US pushes sanctions to send Putin message on election interference

Republican US Senators Marco Rubio (L) and Lindsey Graham are seen in this combination photo from US Senate hearings on Capitol Hill in Washington, US on March 14, 2018 and on June 18, 2018 respectively. (REUTERS)
Updated 23 July 2018
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US pushes sanctions to send Putin message on election interference

WASHINGTON: A pair of prominent Republican US senators said on Sunday that the United States needs to prepare new sanctions against Russia to discourage interference in upcoming elections.
Senator Lindsey Graham said additional sanctions must be teed up before President Donald Trump holds a second meeting with Russian President Vladimir Putin after the US leader came under heavy criticism for failing to confront Putin about interference in the 2016 election at a summit last Monday.
“You need to work with Congress to come up with new sanctions because Putin’s not getting the message,” Graham said on CBS’s “Face the Nation.” “We need new sanctions, heavy-handed sanctions, hanging over his head, and then meet with him.”
Undaunted by the backlash in his own party to his first meeting, Trump invited Putin to a White House meeting sometime this fall. Congressional midterm elections will take place in November.
Senator Marco Rubio wants a vote on a bill called DETER that would impose new sanctions if US intelligence officials determine Russia meddled in US elections. Rubio co-authored the legislation with Democratic Senator Chris Van Hollen, a bipartisan effort revived by the fallout of last week’s summit.
“What I think is indisputable is that they did interfere and they will do so in the future,” Rubio said on CNN’s “State of the Union.”
“If our bill passes and the director of national intelligence says they interfered in 2018, these very tough sanctions will hit them. So Putin knows going in, what the price of doing so is.”
Putin has denied that Russia tried to influence the 2016 presidential election after the US intelligence community concluded Russia interfered through cyberattacks and social media in a bid to boost Trump’s candidacy.
Under pressure from Congress, which last year passed a tough sanctions law targeting Russia, the US Treasury in April imposed sanctions on Russian officials and oligarchs for election meddling and “malign” activities.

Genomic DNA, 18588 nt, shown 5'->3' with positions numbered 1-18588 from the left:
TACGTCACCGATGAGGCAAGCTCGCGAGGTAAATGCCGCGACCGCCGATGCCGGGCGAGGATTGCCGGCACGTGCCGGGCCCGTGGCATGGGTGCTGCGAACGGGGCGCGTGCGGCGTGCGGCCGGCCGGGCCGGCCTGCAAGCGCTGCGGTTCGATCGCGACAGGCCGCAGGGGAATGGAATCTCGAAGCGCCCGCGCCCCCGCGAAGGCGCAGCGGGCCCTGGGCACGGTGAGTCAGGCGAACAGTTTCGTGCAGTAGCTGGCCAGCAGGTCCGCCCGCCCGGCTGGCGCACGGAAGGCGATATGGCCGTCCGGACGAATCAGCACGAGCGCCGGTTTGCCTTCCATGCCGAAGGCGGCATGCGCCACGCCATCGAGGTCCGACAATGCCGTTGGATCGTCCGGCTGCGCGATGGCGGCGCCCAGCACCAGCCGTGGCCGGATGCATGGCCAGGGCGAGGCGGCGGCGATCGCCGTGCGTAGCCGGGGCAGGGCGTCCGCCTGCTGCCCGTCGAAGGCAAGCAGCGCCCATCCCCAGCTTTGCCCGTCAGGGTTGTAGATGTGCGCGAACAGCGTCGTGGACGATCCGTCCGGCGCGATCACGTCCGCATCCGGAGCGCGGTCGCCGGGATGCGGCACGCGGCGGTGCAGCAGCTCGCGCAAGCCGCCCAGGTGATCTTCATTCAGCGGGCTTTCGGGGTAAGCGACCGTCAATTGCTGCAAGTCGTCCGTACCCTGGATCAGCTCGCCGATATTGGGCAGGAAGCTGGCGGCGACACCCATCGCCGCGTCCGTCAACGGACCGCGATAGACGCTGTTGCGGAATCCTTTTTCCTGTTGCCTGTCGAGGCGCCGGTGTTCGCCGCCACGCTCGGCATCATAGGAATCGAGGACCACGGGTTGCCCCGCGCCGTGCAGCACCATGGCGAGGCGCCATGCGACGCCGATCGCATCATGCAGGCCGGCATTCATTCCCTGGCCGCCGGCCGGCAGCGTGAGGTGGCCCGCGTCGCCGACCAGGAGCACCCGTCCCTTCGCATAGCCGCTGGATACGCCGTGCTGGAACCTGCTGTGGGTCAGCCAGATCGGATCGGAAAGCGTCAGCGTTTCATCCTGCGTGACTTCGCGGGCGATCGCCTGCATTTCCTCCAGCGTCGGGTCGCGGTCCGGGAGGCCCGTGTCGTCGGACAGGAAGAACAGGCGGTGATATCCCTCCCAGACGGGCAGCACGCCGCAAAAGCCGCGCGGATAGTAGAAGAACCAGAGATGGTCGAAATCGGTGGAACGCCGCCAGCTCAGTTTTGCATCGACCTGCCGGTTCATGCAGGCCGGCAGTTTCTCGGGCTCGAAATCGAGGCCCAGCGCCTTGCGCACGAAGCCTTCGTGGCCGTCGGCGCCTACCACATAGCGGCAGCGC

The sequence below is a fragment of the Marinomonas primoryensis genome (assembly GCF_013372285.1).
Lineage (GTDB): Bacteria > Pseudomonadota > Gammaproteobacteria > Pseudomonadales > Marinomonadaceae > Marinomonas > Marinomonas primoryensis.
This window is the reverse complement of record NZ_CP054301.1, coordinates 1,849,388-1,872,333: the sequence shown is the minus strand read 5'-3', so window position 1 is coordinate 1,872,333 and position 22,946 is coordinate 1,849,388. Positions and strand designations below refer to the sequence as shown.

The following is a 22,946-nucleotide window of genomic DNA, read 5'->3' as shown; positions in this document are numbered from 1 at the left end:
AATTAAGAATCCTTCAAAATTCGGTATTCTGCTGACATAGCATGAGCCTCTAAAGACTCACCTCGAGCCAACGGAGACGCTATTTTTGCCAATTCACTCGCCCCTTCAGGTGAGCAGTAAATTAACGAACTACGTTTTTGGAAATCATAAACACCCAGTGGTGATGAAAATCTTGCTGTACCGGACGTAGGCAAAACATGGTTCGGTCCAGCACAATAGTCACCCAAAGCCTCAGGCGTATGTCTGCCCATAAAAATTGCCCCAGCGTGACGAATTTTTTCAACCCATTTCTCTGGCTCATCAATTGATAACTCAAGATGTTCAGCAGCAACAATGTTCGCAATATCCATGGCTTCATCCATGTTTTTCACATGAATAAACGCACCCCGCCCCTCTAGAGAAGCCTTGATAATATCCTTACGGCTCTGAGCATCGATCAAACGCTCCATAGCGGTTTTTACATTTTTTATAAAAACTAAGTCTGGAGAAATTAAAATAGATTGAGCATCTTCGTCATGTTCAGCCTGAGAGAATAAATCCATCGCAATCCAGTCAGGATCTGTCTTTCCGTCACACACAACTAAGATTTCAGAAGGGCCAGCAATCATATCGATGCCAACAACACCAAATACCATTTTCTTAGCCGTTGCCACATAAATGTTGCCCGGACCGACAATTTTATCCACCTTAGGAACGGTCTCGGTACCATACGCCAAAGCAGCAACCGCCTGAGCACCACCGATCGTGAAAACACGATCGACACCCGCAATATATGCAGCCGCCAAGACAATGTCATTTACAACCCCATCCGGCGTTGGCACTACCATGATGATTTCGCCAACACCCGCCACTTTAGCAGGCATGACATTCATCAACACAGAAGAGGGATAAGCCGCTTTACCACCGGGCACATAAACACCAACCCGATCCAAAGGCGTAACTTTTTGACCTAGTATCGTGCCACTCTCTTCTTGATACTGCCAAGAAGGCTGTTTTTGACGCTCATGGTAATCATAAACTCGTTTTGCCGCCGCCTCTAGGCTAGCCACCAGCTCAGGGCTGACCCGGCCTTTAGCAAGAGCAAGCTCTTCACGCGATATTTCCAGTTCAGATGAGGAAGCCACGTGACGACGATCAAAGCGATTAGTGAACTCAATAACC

The DETER Act would make sanctions more automatic. The US director of national intelligence would be required to conclude if any foreign nations interfered in elections one month after Americans cast their votes, triggering strict sanctions within 10 days if interference was detected.
Senate Majority Leader Mitch McConnell last week identified the bill as a potential step Congress could take in the coming days to push back against Russia as Senate Minority Leader Chuck Schumer called for sanctions and other deterrents.
But the US oil and gas industry is lobbying against the bill due to worries that heightened sanctions could impact US investments in Russia, congressional sources said.


Apple China says it will push software update in bid to resolve Qualcomm case

Updated 52 min 26 sec ago
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Apple China says it will push software update in bid to resolve Qualcomm case

  • Apple will carry out the software updates at the start of next week “to address any possible concern about our compliance with the order”
  • Qualcomm has said that a court in China found Apple infringed two patents held by the chipmaker and ordered an immediate ban on sales of older iPhone models

SHANGHAI/SAN FRANCISCO: Apple Inc. , facing a court ban in China on some of its iPhone models over alleged infringement of Qualcomm Inc. patents, said on Friday it will push software updates to users in a bid to resolve potential issues.
Apple will carry out the software updates at the start of next week “to address any possible concern about our compliance with the order,” the firm said in a statement sent to Reuters.
Earlier this week, Qualcomm said a Chinese court had ordered a ban on sales of some older Apple iPhone models for violating two of its patents, though intellectual property lawyers said the ban would still likely take time to enforce.
“Based on the iPhone models we offer today in China, we believe we are in compliance,” Apple said.
“Early next week we will deliver a software update for iPhone users in China addressing the minor functionality of the two patents at issue in the case.”
The case, brought by Qualcomm, is part of a global patent dispute between the two US companies that includes dozens of lawsuits. It creates uncertainty over Apple’s business in one of its biggest markets at a time when concerns over waning demand for new iPhones are battering its shares.
Qualcomm has said that the Fuzhou Intermediate People’s Court in China found Apple infringed two patents held by the chipmaker and ordered an immediate ban on sales of older iPhone models, from the 6S through the X.
Apple has said that all of its phone models remained on sale in mainland China and that it had filed a request for reconsideration with the court. All the models appeared to be available to buy on Apple’s China website on Friday.
Qualcomm, the biggest supplier of chips for mobile phones, filed its case in China in late 2017, arguing that Apple infringed patents on features related to resizing photographs and managing apps on a touch screen.